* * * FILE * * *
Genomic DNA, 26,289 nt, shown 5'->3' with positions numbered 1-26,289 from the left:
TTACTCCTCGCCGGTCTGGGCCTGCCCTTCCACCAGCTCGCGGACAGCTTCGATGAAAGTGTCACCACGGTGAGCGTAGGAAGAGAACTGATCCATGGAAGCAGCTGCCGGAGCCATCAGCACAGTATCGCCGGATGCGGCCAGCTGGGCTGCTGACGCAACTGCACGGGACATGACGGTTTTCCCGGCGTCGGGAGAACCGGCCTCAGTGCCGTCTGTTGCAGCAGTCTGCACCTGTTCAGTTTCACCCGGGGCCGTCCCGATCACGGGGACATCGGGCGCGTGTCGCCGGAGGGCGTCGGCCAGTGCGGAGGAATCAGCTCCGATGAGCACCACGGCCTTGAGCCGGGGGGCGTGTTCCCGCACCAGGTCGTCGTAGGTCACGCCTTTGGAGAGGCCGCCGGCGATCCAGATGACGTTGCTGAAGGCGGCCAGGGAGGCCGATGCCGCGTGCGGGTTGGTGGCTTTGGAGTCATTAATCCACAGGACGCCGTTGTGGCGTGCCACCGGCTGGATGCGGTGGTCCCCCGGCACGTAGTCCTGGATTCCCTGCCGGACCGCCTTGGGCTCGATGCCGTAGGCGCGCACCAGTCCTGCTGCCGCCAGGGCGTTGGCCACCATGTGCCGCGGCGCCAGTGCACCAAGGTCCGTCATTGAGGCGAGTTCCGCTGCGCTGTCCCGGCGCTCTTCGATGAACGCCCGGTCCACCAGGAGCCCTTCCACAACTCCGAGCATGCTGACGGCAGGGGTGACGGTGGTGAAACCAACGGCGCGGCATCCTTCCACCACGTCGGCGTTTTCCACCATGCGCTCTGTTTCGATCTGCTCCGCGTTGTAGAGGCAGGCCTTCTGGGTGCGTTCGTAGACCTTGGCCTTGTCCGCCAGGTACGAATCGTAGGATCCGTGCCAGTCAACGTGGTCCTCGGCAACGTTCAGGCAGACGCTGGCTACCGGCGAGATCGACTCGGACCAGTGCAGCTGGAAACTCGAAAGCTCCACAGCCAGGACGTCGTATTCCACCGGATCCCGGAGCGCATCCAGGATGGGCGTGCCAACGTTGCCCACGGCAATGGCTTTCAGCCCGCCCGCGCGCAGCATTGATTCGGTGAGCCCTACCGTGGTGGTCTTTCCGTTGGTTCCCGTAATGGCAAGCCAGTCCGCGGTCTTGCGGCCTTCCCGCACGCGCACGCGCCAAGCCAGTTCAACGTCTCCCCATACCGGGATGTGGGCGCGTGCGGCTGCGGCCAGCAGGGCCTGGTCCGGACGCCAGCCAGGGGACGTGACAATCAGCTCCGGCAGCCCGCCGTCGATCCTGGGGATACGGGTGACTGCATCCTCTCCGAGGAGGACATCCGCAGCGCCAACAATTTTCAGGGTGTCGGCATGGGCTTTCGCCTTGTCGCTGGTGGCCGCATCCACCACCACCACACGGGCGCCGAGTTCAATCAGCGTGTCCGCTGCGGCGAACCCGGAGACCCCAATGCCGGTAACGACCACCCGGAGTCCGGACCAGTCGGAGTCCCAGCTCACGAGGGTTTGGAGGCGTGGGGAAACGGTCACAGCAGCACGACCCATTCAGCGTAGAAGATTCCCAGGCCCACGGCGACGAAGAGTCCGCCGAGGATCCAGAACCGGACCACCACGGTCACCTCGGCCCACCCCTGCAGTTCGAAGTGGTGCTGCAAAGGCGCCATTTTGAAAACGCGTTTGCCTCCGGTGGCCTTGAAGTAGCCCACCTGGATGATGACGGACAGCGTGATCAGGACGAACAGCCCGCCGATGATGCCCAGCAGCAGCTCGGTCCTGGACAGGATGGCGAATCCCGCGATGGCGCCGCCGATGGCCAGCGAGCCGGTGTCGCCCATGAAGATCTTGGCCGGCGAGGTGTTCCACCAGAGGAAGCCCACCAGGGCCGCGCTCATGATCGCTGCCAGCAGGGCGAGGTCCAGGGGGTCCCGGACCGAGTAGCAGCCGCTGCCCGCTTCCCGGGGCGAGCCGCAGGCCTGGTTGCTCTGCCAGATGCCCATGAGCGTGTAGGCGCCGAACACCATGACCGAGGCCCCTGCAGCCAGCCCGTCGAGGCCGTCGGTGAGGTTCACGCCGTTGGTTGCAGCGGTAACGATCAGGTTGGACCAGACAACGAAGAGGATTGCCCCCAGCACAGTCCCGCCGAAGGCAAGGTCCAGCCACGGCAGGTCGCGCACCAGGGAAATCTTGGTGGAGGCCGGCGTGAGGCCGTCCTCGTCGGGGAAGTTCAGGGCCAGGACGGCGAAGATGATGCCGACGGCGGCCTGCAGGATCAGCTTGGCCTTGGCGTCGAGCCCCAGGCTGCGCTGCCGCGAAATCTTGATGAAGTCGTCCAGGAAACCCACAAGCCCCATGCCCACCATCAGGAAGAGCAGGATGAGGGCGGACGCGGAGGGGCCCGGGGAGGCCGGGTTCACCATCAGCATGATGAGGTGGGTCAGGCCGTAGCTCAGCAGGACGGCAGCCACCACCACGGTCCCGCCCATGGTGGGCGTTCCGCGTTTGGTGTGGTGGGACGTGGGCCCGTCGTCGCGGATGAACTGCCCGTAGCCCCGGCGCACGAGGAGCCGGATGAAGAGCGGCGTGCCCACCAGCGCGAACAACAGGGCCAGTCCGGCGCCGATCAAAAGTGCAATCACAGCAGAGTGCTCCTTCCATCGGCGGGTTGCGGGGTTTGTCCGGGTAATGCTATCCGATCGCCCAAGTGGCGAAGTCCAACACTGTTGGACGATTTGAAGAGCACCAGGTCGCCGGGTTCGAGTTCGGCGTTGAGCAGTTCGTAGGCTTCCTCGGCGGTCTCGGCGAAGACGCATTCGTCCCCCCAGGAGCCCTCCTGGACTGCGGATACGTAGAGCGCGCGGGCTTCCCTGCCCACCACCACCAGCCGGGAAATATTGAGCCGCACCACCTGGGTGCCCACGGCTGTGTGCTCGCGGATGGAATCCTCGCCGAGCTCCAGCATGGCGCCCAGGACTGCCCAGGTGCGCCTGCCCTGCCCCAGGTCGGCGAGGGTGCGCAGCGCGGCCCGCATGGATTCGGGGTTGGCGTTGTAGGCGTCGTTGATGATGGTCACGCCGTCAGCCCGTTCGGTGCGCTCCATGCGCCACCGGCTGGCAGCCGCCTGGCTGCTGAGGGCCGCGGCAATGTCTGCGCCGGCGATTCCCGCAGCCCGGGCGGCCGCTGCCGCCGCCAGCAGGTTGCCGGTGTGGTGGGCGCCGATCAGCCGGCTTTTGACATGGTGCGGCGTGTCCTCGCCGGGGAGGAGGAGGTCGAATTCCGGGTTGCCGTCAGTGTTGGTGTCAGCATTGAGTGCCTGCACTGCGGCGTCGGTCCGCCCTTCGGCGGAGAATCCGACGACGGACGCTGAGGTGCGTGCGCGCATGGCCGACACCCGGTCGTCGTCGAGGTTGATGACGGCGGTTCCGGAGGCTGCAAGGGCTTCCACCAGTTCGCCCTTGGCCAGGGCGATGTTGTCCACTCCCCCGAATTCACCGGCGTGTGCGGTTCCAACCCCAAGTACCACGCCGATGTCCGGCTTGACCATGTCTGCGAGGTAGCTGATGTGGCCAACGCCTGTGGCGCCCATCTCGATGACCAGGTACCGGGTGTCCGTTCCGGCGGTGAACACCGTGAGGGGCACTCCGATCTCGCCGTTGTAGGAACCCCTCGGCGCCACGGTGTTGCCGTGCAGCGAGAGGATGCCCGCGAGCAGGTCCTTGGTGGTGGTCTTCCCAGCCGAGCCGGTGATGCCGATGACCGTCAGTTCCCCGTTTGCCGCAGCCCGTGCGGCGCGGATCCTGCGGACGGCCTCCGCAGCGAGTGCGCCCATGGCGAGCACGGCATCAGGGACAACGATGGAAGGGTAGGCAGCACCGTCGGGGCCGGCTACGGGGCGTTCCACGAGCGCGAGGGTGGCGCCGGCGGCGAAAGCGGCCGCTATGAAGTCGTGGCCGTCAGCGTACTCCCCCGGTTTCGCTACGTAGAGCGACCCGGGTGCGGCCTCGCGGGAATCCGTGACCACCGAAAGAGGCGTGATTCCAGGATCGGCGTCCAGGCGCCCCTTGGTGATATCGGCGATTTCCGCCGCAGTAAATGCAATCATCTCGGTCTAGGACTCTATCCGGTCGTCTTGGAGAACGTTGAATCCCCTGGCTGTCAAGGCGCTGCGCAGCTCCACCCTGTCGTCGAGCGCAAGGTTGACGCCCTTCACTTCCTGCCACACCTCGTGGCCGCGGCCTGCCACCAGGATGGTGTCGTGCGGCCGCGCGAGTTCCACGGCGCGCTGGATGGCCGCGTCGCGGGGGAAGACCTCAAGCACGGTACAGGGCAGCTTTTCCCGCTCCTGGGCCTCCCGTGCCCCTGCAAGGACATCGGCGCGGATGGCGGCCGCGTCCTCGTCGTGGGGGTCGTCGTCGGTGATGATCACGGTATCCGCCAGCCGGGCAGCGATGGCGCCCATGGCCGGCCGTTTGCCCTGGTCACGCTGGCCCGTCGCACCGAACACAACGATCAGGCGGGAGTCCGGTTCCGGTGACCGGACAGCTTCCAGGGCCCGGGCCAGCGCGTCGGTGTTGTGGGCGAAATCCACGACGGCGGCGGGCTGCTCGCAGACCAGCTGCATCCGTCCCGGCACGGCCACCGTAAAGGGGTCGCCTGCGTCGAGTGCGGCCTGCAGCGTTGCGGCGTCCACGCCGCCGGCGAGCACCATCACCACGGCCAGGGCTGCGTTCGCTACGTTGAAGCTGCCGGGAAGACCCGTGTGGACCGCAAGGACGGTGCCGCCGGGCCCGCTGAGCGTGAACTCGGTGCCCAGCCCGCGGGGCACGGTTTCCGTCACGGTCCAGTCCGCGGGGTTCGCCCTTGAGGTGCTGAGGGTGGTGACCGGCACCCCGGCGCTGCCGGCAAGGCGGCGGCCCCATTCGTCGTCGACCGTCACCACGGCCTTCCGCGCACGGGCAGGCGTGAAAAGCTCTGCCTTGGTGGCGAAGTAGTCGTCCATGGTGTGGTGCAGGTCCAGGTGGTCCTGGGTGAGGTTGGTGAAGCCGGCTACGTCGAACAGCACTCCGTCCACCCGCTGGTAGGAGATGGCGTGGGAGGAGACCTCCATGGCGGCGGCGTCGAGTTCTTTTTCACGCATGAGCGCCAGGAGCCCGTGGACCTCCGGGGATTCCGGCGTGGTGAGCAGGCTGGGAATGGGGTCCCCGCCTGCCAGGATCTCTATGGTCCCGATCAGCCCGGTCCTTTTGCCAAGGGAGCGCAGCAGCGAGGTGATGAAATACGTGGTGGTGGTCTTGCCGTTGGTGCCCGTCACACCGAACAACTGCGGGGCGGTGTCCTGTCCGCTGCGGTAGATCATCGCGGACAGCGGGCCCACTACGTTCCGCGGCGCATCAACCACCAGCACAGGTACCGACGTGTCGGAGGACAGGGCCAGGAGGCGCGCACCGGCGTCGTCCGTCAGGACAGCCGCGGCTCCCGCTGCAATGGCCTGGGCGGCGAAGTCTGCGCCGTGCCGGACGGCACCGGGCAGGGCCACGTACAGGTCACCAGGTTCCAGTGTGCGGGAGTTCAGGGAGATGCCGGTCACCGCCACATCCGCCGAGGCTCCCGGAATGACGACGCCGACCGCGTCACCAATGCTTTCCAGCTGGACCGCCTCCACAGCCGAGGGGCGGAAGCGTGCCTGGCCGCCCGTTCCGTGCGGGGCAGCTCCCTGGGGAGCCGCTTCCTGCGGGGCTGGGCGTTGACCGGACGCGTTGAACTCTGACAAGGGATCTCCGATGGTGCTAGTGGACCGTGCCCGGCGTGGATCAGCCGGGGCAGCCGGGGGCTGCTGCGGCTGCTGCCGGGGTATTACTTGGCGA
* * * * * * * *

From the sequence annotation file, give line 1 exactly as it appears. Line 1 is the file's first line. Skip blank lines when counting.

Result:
Genomic DNA, 26,289 nt, shown 5'->3' with positions numbered 1-26,289 from the left: